The Magnificent Seven is not a new idea. It’s a remake, of a remake, of a few remakes, based off a legendary Japanese movie about samurai, directed by one of the greatest filmmakers of all time. Because the story has such a deep tie to several projects that have come before it, up to and including the comedic classic, Three Amigos, the made-to-capitalize-on-Star–Wars film, Battle Beyond The Stars, and even one of Pixar’s earliest films, A Bug’s Life, it is best to give the new Antoine Fuqua film its due by not comparing it to what came before, and judging it solely on its own merits.
The Magnificent Seven is the story of small western farming town in 1879 called Rose Creek, which happens to be settled close to a gold mine. A robber baron named Bart Bogue (Peter Sarsgaard) has essentially taken over the town for his own purposes of mining, using hired guns and mercenaries, and the farmers fear for their lives from the megalomaniacal baron. When Bogue offers to “buy” the town, a parcel at a time, for a ridiculously low price, essentially forcing the farmers to accept or die, a young widow named Emma Cullen (Haley Bennett), whose husband (Matt Bomer) was shot dead by Bogue when he protested, gathers as much money as she can to go out and hire an army of mercenaries of her own to protect her town and rid them of Bogue once and for all.
Emma stumbles upon a bounty hunter named Sam Chisolm (Denzel Washington), a man with a complicated, and tragic past. Sam sees something familiar in young Emma, and offers to help, even though her reward is much less than he’d usually take. Sam and Emma meet up with Josh Faraday (Chris Pratt), a gambling wisecracker who happens to be good with card tricks and six-shooters. Faraday joins up — more for the adventure, and the opportunity to blow stuff up — than the money, and Chisolm sends him off to recruit another old friend, Goodnight Robicheaux (Ethan Hawke), an old Civil War buddy. Goodnight just happens to hang around with an Asian assassin named Billy Rocks (Byung-hun Lee), and both men decide to heed the call of Sam Chisolm and join the gang.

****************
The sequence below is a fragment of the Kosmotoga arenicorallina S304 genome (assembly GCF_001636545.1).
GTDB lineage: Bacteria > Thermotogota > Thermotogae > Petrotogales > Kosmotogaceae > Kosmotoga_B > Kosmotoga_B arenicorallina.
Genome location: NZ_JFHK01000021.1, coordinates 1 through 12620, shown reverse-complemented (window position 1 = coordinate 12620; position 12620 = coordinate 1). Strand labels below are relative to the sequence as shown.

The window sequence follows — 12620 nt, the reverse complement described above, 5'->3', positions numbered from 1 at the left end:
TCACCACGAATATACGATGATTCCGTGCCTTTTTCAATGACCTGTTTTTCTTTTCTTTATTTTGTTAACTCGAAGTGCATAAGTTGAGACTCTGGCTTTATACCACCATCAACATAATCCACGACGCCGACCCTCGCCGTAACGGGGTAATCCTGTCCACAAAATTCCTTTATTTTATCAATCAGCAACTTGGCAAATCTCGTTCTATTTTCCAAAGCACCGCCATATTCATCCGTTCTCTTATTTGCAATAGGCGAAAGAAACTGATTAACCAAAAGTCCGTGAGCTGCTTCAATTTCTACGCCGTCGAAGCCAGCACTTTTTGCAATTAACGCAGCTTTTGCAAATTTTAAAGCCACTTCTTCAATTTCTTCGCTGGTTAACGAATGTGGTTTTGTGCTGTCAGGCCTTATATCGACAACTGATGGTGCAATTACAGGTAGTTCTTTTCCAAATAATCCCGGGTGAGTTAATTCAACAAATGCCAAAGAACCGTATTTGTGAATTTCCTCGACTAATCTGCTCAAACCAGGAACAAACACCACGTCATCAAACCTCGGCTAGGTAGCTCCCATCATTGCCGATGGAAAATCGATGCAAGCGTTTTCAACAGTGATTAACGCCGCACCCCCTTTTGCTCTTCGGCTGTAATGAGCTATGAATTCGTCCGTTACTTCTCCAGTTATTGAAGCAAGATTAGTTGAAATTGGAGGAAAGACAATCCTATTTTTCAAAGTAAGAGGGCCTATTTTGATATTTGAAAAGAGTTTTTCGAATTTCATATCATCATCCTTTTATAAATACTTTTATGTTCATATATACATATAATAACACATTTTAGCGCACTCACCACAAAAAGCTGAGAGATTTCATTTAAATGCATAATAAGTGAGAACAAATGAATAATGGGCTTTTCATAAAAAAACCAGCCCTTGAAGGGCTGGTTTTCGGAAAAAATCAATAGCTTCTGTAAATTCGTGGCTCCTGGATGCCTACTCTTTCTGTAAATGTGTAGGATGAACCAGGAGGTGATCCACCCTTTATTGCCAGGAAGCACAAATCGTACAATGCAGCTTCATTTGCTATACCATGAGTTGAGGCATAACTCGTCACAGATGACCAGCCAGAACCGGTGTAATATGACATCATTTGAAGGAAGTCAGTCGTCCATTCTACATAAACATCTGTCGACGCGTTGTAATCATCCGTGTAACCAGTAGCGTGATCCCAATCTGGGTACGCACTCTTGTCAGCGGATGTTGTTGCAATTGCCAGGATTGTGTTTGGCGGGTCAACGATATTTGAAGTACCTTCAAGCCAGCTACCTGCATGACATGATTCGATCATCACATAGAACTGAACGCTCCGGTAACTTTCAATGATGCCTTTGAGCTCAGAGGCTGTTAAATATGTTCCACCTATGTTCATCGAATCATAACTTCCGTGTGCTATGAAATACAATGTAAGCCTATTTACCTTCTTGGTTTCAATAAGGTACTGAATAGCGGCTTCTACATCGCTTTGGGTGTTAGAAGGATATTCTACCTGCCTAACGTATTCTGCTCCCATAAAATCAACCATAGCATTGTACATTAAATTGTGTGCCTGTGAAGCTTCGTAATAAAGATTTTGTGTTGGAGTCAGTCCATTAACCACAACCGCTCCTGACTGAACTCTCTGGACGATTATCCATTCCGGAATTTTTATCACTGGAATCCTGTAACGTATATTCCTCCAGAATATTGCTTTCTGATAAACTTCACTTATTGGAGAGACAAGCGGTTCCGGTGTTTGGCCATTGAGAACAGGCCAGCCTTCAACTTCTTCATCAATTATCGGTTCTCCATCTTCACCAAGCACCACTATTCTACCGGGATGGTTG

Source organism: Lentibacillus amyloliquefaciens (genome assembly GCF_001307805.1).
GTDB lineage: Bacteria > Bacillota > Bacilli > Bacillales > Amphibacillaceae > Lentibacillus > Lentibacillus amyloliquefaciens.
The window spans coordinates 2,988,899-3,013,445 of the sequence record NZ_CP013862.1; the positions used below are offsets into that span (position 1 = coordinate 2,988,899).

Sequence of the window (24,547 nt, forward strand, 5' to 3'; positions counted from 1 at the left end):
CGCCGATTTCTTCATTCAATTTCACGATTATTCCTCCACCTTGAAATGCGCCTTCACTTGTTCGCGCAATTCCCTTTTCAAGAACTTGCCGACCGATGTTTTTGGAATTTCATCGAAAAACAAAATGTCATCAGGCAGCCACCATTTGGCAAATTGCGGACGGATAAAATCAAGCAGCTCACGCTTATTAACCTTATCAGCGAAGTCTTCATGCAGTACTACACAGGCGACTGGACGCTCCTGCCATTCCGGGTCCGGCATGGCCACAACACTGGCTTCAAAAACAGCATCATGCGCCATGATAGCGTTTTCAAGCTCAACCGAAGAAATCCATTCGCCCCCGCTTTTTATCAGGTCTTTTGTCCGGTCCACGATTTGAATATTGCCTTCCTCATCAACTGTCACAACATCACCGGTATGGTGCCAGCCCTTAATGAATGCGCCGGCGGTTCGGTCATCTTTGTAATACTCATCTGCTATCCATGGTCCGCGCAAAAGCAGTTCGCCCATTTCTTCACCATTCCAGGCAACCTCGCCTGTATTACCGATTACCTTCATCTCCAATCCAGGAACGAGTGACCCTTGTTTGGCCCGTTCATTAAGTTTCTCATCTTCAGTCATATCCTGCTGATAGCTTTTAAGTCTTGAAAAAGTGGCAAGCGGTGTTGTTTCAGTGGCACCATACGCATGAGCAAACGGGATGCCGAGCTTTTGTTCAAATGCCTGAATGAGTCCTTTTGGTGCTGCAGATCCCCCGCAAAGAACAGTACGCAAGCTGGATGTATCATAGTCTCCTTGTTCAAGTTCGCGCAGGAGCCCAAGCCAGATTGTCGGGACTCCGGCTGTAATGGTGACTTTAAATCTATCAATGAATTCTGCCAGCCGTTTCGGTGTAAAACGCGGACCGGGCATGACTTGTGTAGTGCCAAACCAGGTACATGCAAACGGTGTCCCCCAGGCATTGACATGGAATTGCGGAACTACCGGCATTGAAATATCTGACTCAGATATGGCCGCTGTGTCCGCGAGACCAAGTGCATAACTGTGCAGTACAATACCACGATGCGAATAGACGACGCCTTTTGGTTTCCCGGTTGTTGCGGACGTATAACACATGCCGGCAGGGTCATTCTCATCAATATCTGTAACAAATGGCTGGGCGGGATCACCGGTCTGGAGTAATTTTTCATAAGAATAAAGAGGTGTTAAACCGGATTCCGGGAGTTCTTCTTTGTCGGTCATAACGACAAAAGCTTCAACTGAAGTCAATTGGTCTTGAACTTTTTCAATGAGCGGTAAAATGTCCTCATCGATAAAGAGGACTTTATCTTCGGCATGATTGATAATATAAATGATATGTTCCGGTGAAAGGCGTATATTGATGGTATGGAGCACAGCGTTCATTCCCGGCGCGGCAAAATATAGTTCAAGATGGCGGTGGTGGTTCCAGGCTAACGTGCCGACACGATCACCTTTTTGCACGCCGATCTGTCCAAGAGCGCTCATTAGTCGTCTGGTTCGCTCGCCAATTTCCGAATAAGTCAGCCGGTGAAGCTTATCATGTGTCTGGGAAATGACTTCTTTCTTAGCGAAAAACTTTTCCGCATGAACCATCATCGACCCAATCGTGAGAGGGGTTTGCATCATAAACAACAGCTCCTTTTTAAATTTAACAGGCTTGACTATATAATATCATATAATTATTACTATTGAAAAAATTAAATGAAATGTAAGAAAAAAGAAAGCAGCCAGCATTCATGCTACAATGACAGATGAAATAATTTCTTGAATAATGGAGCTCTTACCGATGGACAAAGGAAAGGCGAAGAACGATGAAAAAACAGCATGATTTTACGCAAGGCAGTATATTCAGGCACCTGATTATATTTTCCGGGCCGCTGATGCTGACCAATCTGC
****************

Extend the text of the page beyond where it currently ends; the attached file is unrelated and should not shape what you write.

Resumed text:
On the flip side, Sam and Emma recruit a Mexican outlaw named Vazquez (Manuel Garcia-Rulfo) and a wily, bear-of-a-man tracker namer Jack Horne (Vincent D’Onofrio). The six men — and Emma Cullen — then head off to Rose Creek to deal with the Bogue problem when they are happened upon by a Comanche warrior named Red Harvest (Martin Sensmeier), who has been cast out from his tribe and decides to join Chisolm’s group. And now with a group of seven unique fighters, with different skin colors, social backgrounds, and motivations, Sam Chisholm and company set off for Rose Creek and their destiny.
The Magnificent Seven does a good job of getting to the action quickly, and it avoids any true lull. The film is paced exceptionally well — even with its two-hour and 12-minute run time, and it never drags. This is attributed to director Antoine Fuqua and his ability to juggle action and pacing better than most filmmakers. His recent films like Southpaw and The Equalizer were also paced well, and seeing Antoine Fuqua’s name attached to a film pretty much tells you that you won’t be bored.
The script by Nic Pizzolatto (True Detective) and Richard Wenk (The Equalizer), based off the original Seven Samurai story by Akira Kurosawa and Shinobu Hashimoto and Hideo Oguni, does a decent job of giving each character some reason for being. There is some slight comedy, usually from the banter between such macho men, and by Chris Pratt opening his mouth, but, thankfully, The Magnificent Seven never begins to feel like a comedy.
The ties that Chisolm has for each of his friends is only subtly hinted at and is not forced exposition. Even smaller characters, like Jack Horne and Red Harvest, have a good foundation of backstory to explain why they would be risking their lives for a bunch of strangers. There is just enough story here to frame the massive gunfights, and the subtle way that Chisolm’s backstory is revealed pays off in the end in a satisfying way.
The action in The Magnificent Seven comes from epic gunfights, whether it’s one man in a saloon full of thugs, or in the dirt streets of a town full of hired guns, or the climatic battle for Rose Creek, which sees Bogue’s army of 200 men against Chisolm’s group of seven and a ragtag collection of farmers fighting for their livelihoods. The gun fights are never too chaotic, and the audience is never left trying to differentiate the good guys from the bad, or trying to decipher which side story is being resolved — and trust me, each man has a past, and most are somehow resolved during the gunfight. You can’t have a western without a good gun fight, and The Magnificent Seven delivers in spades.
Taken as its own film, and not tied to the many, many versions that have come before, Fuqua’s The Magnificent Seven is a solid western, with a strong cast and a good script. Washington and Pratt don’t overshadow their compatriots, and it truly feels like an ensemble film. “Magnificent Seven” is not a high enough film score for this film, so I give it a solid 8.2 out of 10, or on a five-point scale, four out of five stars.
The Magnificent Seven is rated PG-13 and is in theaters now.
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